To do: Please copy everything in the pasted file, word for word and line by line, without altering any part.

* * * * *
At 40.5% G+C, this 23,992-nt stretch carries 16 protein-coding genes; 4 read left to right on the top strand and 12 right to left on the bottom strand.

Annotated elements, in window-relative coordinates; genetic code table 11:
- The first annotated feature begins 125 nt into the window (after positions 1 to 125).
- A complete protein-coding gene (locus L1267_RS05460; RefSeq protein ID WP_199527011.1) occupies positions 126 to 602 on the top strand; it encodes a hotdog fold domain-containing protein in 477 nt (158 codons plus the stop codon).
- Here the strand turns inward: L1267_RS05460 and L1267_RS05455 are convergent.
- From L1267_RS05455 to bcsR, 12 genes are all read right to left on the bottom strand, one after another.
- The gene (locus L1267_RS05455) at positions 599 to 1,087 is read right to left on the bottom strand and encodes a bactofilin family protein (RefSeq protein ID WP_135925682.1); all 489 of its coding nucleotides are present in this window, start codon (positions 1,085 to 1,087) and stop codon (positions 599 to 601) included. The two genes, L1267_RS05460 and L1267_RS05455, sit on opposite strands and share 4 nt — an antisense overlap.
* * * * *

At 40.5% G+C, this 23,992-nt stretch carries 16 protein-coding genes; 4 read left to right on the top strand and 12 right to left on the bottom strand.

Annotated elements, in window-relative coordinates; genetic code table 11:
- The first annotated feature begins 125 nt into the window (after positions 1 to 125).
- A complete protein-coding gene (locus L1267_RS05460; RefSeq protein ID WP_199527011.1) occupies positions 126 to 602 on the top strand; it encodes a hotdog fold domain-containing protein in 477 nt (158 codons plus the stop codon).
- Here the strand turns inward: L1267_RS05460 and L1267_RS05455 are convergent.
- From L1267_RS05455 to bcsR, 12 genes are all read right to left on the bottom strand, one after another.
- The gene (locus L1267_RS05455) at positions 599 to 1,087 is read right to left on the bottom strand and encodes a bactofilin family protein (RefSeq protein ID WP_135925682.1); all 489 of its coding nucleotides are present in this window, start codon (positions 1,085 to 1,087) and stop codon (positions 599 to 601) included. The two genes, L1267_RS05460 and L1267_RS05455, sit on opposite strands and share 4 nt — an antisense overlap.